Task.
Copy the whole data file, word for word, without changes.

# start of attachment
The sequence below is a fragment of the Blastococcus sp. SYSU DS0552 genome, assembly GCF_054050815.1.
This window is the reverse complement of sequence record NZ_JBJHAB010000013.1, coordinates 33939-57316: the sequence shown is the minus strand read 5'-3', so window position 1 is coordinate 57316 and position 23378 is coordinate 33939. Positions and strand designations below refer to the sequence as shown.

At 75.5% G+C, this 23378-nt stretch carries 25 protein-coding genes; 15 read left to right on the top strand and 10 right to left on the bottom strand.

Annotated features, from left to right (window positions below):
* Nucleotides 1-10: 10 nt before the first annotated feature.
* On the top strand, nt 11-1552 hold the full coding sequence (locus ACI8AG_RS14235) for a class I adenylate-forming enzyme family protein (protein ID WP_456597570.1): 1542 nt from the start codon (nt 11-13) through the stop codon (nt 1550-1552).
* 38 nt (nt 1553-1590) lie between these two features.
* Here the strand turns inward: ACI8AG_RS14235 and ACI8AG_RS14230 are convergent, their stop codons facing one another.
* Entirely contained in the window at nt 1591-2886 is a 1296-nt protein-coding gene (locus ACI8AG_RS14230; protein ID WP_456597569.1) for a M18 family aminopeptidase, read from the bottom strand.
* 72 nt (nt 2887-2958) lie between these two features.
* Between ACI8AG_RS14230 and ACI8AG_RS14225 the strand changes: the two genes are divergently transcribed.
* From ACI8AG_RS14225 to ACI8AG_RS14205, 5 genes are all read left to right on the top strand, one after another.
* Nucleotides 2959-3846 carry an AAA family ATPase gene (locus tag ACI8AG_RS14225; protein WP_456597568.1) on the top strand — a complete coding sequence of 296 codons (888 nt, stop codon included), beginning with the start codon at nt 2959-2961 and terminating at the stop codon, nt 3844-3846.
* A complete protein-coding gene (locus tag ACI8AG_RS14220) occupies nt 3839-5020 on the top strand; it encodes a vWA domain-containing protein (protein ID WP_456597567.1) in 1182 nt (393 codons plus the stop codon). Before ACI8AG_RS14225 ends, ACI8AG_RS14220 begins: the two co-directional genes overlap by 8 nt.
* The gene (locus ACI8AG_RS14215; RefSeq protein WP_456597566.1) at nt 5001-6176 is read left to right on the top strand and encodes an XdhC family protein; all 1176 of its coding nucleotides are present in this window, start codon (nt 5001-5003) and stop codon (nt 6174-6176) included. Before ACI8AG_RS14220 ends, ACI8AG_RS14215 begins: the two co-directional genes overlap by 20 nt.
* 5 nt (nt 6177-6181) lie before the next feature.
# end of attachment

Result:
The sequence below is a fragment of the Blastococcus sp. SYSU DS0552 genome, assembly GCF_054050815.1.
This window is the reverse complement of sequence record NZ_JBJHAB010000013.1, coordinates 33939-57316: the sequence shown is the minus strand read 5'-3', so window position 1 is coordinate 57316 and position 23378 is coordinate 33939. Positions and strand designations below refer to the sequence as shown.

At 75.5% G+C, this 23378-nt stretch carries 25 protein-coding genes; 15 read left to right on the top strand and 10 right to left on the bottom strand.

Annotated features, from left to right (window positions below):
* Nucleotides 1-10: 10 nt before the first annotated feature.
* On the top strand, nt 11-1552 hold the full coding sequence (locus ACI8AG_RS14235) for a class I adenylate-forming enzyme family protein (protein ID WP_456597570.1): 1542 nt from the start codon (nt 11-13) through the stop codon (nt 1550-1552).
* 38 nt (nt 1553-1590) lie between these two features.
* Here the strand turns inward: ACI8AG_RS14235 and ACI8AG_RS14230 are convergent, their stop codons facing one another.
* Entirely contained in the window at nt 1591-2886 is a 1296-nt protein-coding gene (locus ACI8AG_RS14230; protein ID WP_456597569.1) for a M18 family aminopeptidase, read from the bottom strand.
* 72 nt (nt 2887-2958) lie between these two features.
* Between ACI8AG_RS14230 and ACI8AG_RS14225 the strand changes: the two genes are divergently transcribed.
* From ACI8AG_RS14225 to ACI8AG_RS14205, 5 genes are all read left to right on the top strand, one after another.
* Nucleotides 2959-3846 carry an AAA family ATPase gene (locus tag ACI8AG_RS14225; protein WP_456597568.1) on the top strand — a complete coding sequence of 296 codons (888 nt, stop codon included), beginning with the start codon at nt 2959-2961 and terminating at the stop codon, nt 3844-3846.
* A complete protein-coding gene (locus tag ACI8AG_RS14220) occupies nt 3839-5020 on the top strand; it encodes a vWA domain-containing protein (protein ID WP_456597567.1) in 1182 nt (393 codons plus the stop codon). Before ACI8AG_RS14225 ends, ACI8AG_RS14220 begins: the two co-directional genes overlap by 8 nt.
* The gene (locus ACI8AG_RS14215; RefSeq protein WP_456597566.1) at nt 5001-6176 is read left to right on the top strand and encodes an XdhC family protein; all 1176 of its coding nucleotides are present in this window, start codon (nt 5001-5003) and stop codon (nt 6174-6176) included. Before ACI8AG_RS14220 ends, ACI8AG_RS14215 begins: the two co-directional genes overlap by 20 nt.
* 5 nt (nt 6177-6181) lie before the next feature.